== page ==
In their review article entitled “Insulin-like growth factors and neoplasia”, the authors did a great job in describing the hypothesized role of insulin-like growth factor 1 receptor (IGF1R) in carcinogenesis. However, the authors seem to discount the potential effect of IGF2R.
In a case–control study of oral epithelial cancer1, we found a strong independent direct effect for a short-tandem-repeat polymorphism — IGF2R-167 (also referred to as IGF2R-B2A2) — probably indicating a non-functional variant. Heterozygous individuals with the above genotype had a 2.7-fold increased risk of oral cancer compared with individuals with other genotypes (odds ratio, 2.7; 95% confidence interval, 1.16–6.48), controlling for major confounders. The identification of such a direct effect was unexpected, and we used caution in interpreting the findings.
As several authors have described similarities in the pathogenesis of oral and lung malignancies and the sharing of common risk factors, we decided to test IGF2R-167 in lung cancer. A new case–control genetic epidemiological study of lung cancer was designed and implemented to test the hypothesis that the IGF2R-167 genotype is associated with increased risk, controlling for tobacco use. Again, results indicate a significant and independent association among the genotype and non-small-cell lung cancer risk in Caucasian men (A.I.Z., V.G.G. and A. Kotsinas, unpublished observations). Our findings are summarized in Table 1.
The possible mechanism underlying the above association might be the lack of sufficient IGF2R expression, which would allow the prolonged stimulation of lung epithelial cells by growth factors that are normally turned over by the receptor.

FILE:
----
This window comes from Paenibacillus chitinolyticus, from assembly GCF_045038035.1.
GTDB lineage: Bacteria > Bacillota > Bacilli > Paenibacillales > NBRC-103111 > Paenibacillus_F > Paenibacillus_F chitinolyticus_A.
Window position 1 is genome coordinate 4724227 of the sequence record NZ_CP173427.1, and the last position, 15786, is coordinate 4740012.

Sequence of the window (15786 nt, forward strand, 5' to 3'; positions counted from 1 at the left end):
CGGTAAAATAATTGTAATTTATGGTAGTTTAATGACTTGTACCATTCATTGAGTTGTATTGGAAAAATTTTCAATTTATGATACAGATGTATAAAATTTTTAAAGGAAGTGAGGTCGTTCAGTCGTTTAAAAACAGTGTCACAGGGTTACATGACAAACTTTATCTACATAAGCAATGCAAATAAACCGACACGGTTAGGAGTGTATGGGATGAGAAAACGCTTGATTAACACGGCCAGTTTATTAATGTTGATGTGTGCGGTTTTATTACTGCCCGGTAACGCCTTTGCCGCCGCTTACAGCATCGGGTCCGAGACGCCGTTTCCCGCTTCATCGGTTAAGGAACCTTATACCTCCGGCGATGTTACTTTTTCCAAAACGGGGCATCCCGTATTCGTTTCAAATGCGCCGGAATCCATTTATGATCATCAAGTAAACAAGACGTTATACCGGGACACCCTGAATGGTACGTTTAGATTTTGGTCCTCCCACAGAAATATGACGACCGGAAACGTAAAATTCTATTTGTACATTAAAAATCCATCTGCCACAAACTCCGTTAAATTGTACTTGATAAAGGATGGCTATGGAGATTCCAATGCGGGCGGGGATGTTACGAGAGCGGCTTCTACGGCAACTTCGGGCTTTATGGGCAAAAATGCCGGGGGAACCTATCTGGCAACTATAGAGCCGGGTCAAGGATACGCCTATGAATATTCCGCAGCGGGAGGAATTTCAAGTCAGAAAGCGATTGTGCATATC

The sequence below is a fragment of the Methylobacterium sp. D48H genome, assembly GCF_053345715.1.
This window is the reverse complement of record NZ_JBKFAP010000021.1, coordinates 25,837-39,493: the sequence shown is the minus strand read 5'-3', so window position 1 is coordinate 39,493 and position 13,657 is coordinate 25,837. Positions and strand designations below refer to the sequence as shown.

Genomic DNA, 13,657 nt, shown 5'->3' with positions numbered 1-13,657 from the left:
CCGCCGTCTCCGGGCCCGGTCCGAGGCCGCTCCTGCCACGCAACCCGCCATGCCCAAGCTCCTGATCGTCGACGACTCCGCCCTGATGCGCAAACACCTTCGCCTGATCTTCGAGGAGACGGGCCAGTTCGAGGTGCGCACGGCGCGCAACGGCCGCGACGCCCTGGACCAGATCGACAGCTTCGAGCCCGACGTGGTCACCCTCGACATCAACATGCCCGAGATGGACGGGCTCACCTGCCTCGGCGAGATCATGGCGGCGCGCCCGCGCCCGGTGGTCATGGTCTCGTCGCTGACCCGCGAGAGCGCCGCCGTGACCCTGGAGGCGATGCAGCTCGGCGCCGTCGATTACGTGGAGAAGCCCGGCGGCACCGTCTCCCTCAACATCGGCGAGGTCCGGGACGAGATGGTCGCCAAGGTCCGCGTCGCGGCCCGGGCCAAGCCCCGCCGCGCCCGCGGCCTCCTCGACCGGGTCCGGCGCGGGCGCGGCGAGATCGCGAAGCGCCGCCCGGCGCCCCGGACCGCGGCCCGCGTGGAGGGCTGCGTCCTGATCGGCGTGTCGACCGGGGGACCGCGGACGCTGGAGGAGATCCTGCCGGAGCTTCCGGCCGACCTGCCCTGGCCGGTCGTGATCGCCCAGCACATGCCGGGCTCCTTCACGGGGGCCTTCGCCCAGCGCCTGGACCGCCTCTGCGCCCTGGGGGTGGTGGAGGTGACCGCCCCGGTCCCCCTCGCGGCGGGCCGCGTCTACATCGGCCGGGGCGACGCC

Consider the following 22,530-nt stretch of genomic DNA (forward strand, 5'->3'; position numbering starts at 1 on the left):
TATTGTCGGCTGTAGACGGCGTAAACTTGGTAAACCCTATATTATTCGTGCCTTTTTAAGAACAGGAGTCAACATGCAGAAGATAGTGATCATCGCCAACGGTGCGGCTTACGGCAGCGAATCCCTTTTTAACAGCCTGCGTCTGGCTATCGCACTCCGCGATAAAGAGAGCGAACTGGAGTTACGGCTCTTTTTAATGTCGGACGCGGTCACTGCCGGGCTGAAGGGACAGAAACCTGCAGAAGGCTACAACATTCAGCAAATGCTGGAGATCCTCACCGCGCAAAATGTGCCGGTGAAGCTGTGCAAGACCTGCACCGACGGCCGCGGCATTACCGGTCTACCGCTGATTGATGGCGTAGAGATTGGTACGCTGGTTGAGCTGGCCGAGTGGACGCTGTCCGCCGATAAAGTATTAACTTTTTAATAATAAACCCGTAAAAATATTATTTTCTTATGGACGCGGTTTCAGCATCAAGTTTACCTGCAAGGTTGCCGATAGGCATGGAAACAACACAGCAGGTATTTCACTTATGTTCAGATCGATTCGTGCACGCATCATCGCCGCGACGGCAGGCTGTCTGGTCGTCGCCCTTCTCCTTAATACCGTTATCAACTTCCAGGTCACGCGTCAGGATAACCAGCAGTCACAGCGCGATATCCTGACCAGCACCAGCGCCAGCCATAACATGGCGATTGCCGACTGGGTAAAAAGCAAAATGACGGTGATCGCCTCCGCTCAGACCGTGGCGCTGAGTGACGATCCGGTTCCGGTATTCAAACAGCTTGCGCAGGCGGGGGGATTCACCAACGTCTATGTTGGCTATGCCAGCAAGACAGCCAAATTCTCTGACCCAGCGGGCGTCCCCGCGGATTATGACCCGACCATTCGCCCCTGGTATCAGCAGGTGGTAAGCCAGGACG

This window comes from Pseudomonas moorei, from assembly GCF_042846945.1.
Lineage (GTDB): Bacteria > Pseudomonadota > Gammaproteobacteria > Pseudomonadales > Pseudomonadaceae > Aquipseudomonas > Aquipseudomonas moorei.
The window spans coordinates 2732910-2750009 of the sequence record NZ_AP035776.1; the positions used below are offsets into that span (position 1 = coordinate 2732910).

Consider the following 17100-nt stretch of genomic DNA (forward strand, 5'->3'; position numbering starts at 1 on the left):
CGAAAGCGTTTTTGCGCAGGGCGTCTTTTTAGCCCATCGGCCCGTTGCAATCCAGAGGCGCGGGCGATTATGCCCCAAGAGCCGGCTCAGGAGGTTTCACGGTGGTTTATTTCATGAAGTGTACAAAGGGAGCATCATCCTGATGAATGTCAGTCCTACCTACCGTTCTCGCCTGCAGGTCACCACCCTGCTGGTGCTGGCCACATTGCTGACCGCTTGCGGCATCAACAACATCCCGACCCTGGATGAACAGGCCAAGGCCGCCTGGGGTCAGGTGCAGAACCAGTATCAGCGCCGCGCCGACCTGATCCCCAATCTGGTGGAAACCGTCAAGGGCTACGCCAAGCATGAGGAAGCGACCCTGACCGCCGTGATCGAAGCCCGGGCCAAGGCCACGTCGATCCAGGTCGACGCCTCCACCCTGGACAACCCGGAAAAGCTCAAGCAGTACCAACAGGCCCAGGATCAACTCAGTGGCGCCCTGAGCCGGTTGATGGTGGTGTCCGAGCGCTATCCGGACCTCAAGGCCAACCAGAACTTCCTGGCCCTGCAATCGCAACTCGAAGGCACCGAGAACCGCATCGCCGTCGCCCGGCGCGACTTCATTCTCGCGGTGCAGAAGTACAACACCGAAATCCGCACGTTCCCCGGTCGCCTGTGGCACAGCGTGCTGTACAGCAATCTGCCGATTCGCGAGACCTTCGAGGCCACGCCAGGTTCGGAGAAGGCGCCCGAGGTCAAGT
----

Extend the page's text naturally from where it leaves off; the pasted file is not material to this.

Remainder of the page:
Recently, an association has also been shown in breast cancer cell lines with different invasive potential and was attributed to a sequence difference located in the 3′ untranslated region (UTR) of IGF2R, which affects the post-transcriptional stability of the receptor2. Surprisingly, we realized that this 3′ UTR coincides with the location of the IGF2R-167 genetic locus and that the described difference between the cell lines represents the presence of distinct allelic variants of this polymorphism. These data indicate that the 'proper' function of the IGF2R depends on the length of this 3′-UTR polymorphism2. Therefore, it seems that in a normal population, high-frequency alleles reflect the optimum length for normal levels of expression, whereas low-frequency alleles are negatively selected, probably because of “attenuated” functional capacity. In this case, the functional links between IGF2R and activation of transforming growth factor-b1, degradation of IGF2, mediation of the action of the retinoids and trafficking of cathepsins B and D, might be influenced by the status of this polymorphic locus, markedly affecting vital cellular functions and predisposing even more to inherited pathological conditions, including malignancies.
In summary, two independent studies confirmed a strong association between IGF2R-167 short-repeat-polymorphism and oral or non-small-cell lung cancer risk.
Zavras, A. I. et al. Insulin-like growth factor II receptor gene-167 genotype increases the risk of oral squamous cell carcinoma in humans. Cancer Res. 63, 296–297 (2003).
Xie, S. & Kang, J. X. Differential expression of the mannose 6-phosphate/insulin-like growth factor-II receptor in human breast cancer cell lines of different invasive potential. Med. Sci. Monit. 8, BR293–BR300 (2002).
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Zavras, A., Douglass, C. & Gorgoulis, V. The role of IGF2R in carcinogenesis. Nat Rev Cancer 5, 836 (2005). https://doi.org/10.1038/nrc1387-c1